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STAPLETON: IT'S THERE

THE CITY HIRES A PR CONSULTANT TO GET THE WORD OUT THAT OUR EX-AIRPORT IS BIG AND EMPTY.

The City of Denver is losing money hand over fist at the former Stapleton International Airport. But it has paid a private publicist $20,000 to put a happy face on the dormant airfield.

Working at a rate of $50 per hour--recently raised to $60--publicist Greta Gloven has sat in on meetings with city officials, attended meetings of a citizens' advisory panel, produced a monthly newsletter about happenings at the mothballed airport and even assembled a "speaker's bureau" to spread the good word about Stapleton.

The speaker's bureau consisted of members of a Stapleton citizens' advisory board, who among others things received training sessions from Gloven on how to answer questions from the public and present a slide show about the defunct airport.

Gloven also prepared a flier titled "Stapleton: How Big Is It?" touting the fact that the 4,700-acre site is five times the size of the Denver Tech Center, more than twice the size of Lowry Air Force Base, half the size of Boulder, and one-third the size of Manhattan.

According to a contract-justification form on file at the city auditor's office, Gloven was hired because the city "does not have the resources" to do such tasks. And though her contract expired at the end of June, Gloven has continued to promote Stapleton on the city's tab. She has billed the city for an additional $3,500 of work in July and August and expects to sign a new $8,800 deal for work in October, November and December. Gloven says she gave the city September "pro bono."

Both Gloven and city officials defend the expenditures as necessary to keep the public and the media informed about goings-on at Stapleton. "If you would have hired an agency to do this work, it would have cost twice as much," says Gloven, who works out of her $245,000 home in Jefferson County.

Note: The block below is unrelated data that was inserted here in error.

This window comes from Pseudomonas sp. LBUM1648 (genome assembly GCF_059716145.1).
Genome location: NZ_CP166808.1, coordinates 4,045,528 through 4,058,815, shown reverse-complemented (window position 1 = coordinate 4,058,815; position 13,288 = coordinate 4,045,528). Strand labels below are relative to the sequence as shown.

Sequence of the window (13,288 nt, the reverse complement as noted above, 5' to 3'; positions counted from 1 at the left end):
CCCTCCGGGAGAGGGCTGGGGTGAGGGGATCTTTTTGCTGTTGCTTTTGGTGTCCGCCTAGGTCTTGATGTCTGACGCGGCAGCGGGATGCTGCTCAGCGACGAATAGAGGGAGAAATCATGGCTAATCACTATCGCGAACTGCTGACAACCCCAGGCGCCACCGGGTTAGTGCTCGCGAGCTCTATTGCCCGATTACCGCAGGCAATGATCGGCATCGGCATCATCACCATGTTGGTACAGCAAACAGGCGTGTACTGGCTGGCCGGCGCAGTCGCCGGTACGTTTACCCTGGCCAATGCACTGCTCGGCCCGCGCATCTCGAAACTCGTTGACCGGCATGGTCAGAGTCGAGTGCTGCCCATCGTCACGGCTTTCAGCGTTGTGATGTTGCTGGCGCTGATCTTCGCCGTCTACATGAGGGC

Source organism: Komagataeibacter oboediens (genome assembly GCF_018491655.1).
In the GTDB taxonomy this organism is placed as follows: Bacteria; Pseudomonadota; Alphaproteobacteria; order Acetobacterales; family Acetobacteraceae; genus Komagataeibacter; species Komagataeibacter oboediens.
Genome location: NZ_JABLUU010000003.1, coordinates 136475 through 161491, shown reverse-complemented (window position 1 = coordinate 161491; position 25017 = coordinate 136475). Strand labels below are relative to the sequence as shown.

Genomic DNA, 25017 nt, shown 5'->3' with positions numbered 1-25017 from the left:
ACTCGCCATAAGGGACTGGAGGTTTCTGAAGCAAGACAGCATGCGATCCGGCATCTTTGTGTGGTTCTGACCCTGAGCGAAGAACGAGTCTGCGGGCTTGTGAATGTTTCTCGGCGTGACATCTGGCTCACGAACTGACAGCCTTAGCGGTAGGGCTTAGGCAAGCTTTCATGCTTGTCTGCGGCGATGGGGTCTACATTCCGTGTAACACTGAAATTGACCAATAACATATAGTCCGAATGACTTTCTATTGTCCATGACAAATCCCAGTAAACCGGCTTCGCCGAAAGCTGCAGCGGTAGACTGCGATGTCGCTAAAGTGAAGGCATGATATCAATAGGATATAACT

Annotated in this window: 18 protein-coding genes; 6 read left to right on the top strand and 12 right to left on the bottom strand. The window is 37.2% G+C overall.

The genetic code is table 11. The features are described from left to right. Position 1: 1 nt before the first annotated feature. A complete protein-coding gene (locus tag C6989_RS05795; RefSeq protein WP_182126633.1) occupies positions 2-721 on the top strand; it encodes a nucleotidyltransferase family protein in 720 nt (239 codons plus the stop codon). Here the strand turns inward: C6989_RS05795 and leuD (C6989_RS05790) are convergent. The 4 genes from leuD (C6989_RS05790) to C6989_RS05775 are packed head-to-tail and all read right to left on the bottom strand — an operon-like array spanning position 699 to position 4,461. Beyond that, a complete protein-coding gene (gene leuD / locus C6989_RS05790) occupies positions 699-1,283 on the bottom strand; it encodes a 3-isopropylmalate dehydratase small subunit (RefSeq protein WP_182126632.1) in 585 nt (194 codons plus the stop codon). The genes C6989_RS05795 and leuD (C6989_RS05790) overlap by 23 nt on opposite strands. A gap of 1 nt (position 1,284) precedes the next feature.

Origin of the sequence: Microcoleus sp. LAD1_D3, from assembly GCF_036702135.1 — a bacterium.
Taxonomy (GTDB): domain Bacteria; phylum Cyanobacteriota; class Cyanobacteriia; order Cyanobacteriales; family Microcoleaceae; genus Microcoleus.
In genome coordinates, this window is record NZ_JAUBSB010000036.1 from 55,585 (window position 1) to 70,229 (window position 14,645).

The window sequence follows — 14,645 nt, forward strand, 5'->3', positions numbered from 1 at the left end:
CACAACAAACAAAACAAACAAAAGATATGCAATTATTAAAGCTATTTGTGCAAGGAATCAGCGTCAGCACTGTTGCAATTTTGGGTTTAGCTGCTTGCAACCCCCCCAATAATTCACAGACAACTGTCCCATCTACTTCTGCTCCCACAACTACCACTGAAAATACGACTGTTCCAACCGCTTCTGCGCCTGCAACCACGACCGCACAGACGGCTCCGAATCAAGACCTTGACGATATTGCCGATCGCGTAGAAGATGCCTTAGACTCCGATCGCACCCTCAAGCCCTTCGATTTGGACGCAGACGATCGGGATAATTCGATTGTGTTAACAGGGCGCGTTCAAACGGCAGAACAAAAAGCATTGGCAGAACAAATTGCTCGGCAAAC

City planning director Jennifer Moulton says she enthusiastically supported the idea of hiring a publicist. "People were getting very nervous about what was happening at Stapleton, and I didn't have anyone on staff that writes public relations," says Moulton.

City councilwoman Happy Haynes and members of Mayor Wellington Webb's citizens' panel also urged her to bring on a PR person to avoid having to perform "rumor control" among area residents, says Moulton. "Information and communicating is where we get killed if we don't do it well," she adds.

The official duties outlined in Gloven's contract include "generating economic development," "enhancing environmental quality throughout the Stapleton site," "creating a unique/positive identity" for the airfield and "generating revenues to assist in funding DIA." But most of her time has been spent honing a "community outreach" effort set up by the mayor's office.

Under that program, a Webb-appointed citizens' panel has guided the creation of a forty-year development plan for Stapleton. That ambitious document, five years in the making, calls for Stapleton to be turned into a series of modernistic "urban villages."

Gloven's original contract with the city called for her to spend two hours each month calling members of the citizens' committee to remind them to go to meetings. She says that proved unnecessary when city officials agreed to fax out the reminders.

Gloven has, however, worked on "focusing [Denver journalists] on stories that promote a positive image of the redevelopment effort." She has pitched story ideas to reporters, plugged the site as a "gateway to the region," set up "photo opportunities" (including Webb's attendance at a concrete-recycling demonstration) and sent out press releases heralding such events as a garbage-truck rodeo held at the old airport.

A small army of city agencies and working groups has tackled Stapleton's redevelopment since 1989. But the acres of vacant real estate at the former airport--billed as a potential gold mine during former mayor Federico Pena's efforts to sell Denver International Airport to voters--have turned into a financial millstone. Denver expects to lose at least $2 million on maintenance and upkeep this year, and the one land sale the city has finalized so far, with the parent company of the King Soopers grocery chain, has shrunk steadily since it was announced in 1993.

Gloven, however, puts an upbeat spin on the situation. "If people could just see--there's so much potential for Stapleton, and it's a great place for the city to be able to grow," she says.

Gloven adds that she has grown personally attached to the Stapleton site--one reason, she says, that she has donated dozens of hours to the project free of charge.

"You don't get a chance to work on projects that have long-range implications for the future very often in PR," Gloven says. "You're often peddling a product or a service. This is a whole different animal.

 
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